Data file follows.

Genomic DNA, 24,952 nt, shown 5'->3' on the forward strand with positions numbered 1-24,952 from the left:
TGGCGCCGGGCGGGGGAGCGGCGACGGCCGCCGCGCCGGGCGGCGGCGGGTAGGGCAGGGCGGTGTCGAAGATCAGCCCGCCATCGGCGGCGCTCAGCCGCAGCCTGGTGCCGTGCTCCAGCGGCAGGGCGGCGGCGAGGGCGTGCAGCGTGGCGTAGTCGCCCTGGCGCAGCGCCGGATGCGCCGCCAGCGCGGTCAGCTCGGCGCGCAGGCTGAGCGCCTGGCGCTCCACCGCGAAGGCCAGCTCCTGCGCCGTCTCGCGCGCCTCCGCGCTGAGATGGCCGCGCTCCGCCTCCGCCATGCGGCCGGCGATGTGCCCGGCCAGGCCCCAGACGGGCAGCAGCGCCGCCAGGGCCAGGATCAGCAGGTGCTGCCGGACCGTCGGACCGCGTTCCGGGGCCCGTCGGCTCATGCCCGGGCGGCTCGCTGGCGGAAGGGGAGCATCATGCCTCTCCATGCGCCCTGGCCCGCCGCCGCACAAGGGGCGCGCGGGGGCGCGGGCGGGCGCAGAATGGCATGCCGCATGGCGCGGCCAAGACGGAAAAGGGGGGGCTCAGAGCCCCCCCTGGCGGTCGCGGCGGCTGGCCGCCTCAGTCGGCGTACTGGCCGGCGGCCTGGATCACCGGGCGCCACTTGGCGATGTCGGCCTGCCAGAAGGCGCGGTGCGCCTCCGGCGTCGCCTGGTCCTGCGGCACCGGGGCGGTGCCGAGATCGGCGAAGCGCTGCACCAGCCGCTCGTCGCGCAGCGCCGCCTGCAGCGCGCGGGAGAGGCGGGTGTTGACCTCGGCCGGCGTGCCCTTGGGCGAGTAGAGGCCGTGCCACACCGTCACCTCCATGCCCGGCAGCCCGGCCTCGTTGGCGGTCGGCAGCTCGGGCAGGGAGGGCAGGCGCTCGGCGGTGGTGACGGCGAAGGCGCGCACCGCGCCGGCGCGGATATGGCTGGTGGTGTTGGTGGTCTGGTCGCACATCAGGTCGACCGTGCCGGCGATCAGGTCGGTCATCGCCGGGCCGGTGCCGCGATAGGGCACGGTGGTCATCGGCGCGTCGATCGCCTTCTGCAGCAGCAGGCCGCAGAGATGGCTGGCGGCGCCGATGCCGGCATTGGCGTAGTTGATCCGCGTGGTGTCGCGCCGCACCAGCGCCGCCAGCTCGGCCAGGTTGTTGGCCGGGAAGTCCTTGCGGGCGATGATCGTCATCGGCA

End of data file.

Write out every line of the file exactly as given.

Genomic DNA, 24,952 nt, shown 5'->3' on the forward strand with positions numbered 1-24,952 from the left:
TGGCGCCGGGCGGGGGAGCGGCGACGGCCGCCGCGCCGGGCGGCGGCGGGTAGGGCAGGGCGGTGTCGAAGATCAGCCCGCCATCGGCGGCGCTCAGCCGCAGCCTGGTGCCGTGCTCCAGCGGCAGGGCGGCGGCGAGGGCGTGCAGCGTGGCGTAGTCGCCCTGGCGCAGCGCCGGATGCGCCGCCAGCGCGGTCAGCTCGGCGCGCAGGCTGAGCGCCTGGCGCTCCACCGCGAAGGCCAGCTCCTGCGCCGTCTCGCGCGCCTCCGCGCTGAGATGGCCGCGCTCCGCCTCCGCCATGCGGCCGGCGATGTGCCCGGCCAGGCCCCAGACGGGCAGCAGCGCCGCCAGGGCCAGGATCAGCAGGTGCTGCCGGACCGTCGGACCGCGTTCCGGGGCCCGTCGGCTCATGCCCGGGCGGCTCGCTGGCGGAAGGGGAGCATCATGCCTCTCCATGCGCCCTGGCCCGCCGCCGCACAAGGGGCGCGCGGGGGCGCGGGCGGGCGCAGAATGGCATGCCGCATGGCGCGGCCAAGACGGAAAAGGGGGGGCTCAGAGCCCCCCCTGGCGGTCGCGGCGGCTGGCCGCCTCAGTCGGCGTACTGGCCGGCGGCCTGGATCACCGGGCGCCACTTGGCGATGTCGGCCTGCCAGAAGGCGCGGTGCGCCTCCGGCGTCGCCTGGTCCTGCGGCACCGGGGCGGTGCCGAGATCGGCGAAGCGCTGCACCAGCCGCTCGTCGCGCAGCGCCGCCTGCAGCGCGCGGGAGAGGCGGGTGTTGACCTCGGCCGGCGTGCCCTTGGGCGAGTAGAGGCCGTGCCACACCGTCACCTCCATGCCCGGCAGCCCGGCCTCGTTGGCGGTCGGCAGCTCGGGCAGGGAGGGCAGGCGCTCGGCGGTGGTGACGGCGAAGGCGCGCACCGCGCCGGCGCGGATATGGCTGGTGGTGTTGGTGGTCTGGTCGCACATCAGGTCGACCGTGCCGGCGATCAGGTCGGTCATCGCCGGGCCGGTGCCGCGATAGGGCACGGTGGTCATCGGCGCGTCGATCGCCTTCTGCAGCAGCAGGCCGCAGAGATGGCTGGCGGCGCCGATGCCGGCATTGGCGTAGTTGATCCGCGTGGTGTCGCGCCGCACCAGCGCCGCCAGCTCGGCCAGGTTGTTGGCCGGGAAGTCCTTGCGGGCGATGATCGTCATCGGCA